What’s Your Exit Strategy?


If you funded your startup through outside investment, then this question will come up at some point, “How do I get my money back?”

So, what’s your exit strategy? You need to have something planned. You always hear about taking a company public with an initial public offering, or IPO. You put your company on the market and it skyrockets and now, all of a sudden, every $1 bill your investors gave to you is worth $15… that’s a beautiful thing.

But it can be difficult for a small business to fit the mold for an IPO—many public companies tout an annual growth rate of at least 20% and bring in hundreds of millions of dollars in revenue per year. The cost can also be prohibitive—in both time and money. The filing process will take months at least, and it is not uncommon for the price tag to carry six or seven digits. With these statistics in mind, it is no wonder that the U.S. Small Business Administration estimates that fewer than 1,000 companies successfully file for an IPO every year.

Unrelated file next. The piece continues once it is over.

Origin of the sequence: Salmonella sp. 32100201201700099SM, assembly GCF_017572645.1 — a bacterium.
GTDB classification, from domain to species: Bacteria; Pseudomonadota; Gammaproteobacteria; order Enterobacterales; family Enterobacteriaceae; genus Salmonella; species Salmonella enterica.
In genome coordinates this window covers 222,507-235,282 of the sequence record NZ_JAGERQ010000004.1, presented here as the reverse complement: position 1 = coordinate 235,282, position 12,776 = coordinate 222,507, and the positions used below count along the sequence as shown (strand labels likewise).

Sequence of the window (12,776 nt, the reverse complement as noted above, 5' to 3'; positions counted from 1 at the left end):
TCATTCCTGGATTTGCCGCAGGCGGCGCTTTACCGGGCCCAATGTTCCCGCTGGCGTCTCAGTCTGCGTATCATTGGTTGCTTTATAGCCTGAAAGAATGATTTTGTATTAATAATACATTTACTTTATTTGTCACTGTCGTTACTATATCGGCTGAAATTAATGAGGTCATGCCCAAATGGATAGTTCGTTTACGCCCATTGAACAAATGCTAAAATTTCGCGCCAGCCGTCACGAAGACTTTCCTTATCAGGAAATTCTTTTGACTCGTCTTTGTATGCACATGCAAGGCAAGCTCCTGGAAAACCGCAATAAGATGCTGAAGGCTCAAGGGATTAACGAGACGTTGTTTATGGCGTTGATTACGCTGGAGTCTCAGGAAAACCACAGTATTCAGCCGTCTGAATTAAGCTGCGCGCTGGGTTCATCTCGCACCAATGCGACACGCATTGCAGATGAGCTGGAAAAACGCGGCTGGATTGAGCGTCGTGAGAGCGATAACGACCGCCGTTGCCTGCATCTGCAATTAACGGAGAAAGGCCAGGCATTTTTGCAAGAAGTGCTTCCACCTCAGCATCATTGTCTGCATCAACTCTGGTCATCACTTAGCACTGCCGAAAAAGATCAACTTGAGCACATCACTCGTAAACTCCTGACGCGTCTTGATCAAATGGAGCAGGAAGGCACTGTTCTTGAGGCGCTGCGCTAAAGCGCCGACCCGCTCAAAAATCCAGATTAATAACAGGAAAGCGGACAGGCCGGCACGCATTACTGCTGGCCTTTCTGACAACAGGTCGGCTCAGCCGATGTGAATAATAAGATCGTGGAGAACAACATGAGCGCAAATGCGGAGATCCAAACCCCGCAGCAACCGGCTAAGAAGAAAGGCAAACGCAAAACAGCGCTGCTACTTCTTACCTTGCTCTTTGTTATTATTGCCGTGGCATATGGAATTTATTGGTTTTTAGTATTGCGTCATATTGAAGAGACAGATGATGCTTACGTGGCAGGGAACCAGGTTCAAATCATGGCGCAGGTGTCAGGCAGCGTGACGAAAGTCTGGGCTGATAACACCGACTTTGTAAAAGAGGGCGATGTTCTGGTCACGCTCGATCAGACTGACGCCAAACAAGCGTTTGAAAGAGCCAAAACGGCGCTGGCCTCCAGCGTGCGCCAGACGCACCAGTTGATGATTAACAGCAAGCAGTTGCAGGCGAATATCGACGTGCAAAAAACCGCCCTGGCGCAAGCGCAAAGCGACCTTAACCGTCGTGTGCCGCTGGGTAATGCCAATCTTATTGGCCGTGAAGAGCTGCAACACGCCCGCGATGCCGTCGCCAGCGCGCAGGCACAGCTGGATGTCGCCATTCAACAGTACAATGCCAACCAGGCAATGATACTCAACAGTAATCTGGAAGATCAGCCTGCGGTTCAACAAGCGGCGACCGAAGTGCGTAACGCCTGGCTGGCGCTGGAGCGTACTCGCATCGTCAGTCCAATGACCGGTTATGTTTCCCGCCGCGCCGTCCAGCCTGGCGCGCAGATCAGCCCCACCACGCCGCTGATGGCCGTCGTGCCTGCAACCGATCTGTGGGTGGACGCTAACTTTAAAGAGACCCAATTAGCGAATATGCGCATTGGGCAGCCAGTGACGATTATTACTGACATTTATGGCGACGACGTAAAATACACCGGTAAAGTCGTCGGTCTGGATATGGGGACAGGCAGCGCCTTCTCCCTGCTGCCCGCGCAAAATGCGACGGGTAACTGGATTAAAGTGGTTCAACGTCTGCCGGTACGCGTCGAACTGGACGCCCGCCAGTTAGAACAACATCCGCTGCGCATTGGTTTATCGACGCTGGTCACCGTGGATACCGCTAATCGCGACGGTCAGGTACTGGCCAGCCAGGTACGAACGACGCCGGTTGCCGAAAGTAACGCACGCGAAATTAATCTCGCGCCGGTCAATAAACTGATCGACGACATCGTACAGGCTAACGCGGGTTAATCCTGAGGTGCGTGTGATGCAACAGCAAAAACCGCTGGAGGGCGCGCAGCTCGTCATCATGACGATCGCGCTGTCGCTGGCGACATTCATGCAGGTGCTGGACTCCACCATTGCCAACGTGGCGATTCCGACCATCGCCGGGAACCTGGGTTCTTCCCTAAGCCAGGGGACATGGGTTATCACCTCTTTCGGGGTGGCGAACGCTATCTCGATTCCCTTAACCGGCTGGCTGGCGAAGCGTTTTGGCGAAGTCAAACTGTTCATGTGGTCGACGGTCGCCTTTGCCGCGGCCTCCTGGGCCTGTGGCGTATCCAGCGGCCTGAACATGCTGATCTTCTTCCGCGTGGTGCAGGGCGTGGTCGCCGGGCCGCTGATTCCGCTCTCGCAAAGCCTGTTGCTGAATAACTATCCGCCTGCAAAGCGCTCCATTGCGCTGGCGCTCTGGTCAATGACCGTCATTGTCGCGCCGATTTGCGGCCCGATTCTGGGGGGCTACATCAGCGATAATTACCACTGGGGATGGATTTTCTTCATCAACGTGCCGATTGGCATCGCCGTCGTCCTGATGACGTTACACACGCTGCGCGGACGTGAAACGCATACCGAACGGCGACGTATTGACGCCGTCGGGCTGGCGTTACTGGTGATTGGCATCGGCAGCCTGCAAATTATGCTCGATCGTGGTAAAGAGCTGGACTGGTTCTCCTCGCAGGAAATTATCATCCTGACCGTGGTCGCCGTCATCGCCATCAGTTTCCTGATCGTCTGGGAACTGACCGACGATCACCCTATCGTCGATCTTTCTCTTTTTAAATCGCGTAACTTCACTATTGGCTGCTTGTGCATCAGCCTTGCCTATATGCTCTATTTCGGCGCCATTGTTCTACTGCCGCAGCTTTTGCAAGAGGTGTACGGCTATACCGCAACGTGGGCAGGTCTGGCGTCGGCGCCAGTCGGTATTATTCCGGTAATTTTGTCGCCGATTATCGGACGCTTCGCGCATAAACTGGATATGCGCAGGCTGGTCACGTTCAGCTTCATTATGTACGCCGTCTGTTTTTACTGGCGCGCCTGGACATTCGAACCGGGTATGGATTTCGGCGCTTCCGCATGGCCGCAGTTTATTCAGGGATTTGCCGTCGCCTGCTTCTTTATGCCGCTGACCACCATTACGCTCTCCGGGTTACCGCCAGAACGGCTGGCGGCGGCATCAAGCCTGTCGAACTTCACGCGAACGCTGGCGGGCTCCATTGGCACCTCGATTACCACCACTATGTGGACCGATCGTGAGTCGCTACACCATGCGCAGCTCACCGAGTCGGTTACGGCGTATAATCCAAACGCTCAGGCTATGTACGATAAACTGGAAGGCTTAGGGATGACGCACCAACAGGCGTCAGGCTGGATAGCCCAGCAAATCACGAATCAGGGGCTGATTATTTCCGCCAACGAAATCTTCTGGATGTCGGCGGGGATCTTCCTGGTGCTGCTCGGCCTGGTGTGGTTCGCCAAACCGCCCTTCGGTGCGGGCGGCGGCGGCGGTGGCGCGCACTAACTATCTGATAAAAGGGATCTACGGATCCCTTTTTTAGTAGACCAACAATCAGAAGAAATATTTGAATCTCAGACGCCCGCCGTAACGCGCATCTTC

Related: [Video] Finding the Right Co-Founder

With the difficulty of filing for an IPO, another common option pursued by small business entrepreneurs is acquisition. In fact, many people build businesses with the goal of being acquired—some even have a specific company in mind that they’d like to be acquired by and design their products and processes to make this acquisition as attractive as possible.

Lastly, you could look to buy your investors out, but they will want to recoup their money and then some. After all, they took a risk in giving their capital to help you.

So what’s your exit strategy? Being able to answer this question as you start out or look for additional funding will greatly increase your chances of a successful investor search.

Matt Tarkenton

Matt Tarkenton

Matt Tarkenton is Executive Vice President at Tarkenton Companies, and has started several businesses and is interested in business formation, strategy, and growth. He was part of a group that started Renova Partners, a boutique investment bank, and was recognized as a “40 Under 40: Up and Comer” by the Atlanta Business Chronicle in 2009. Matt performs business planning and marketing training for hundreds of professionals across the country, and co-hosts a weekly coaching program on entrepreneurial education. Matt graduated from Princeton University, and received an MBA from Harvard Business School. He maintains his Series 7, 63, and 79 licenses, and currently serves on the Board of Directors of Youth Villages, on the Education Committee of the National Association of Fixed Annuities (NAFA), and in leadership positions in various organizations.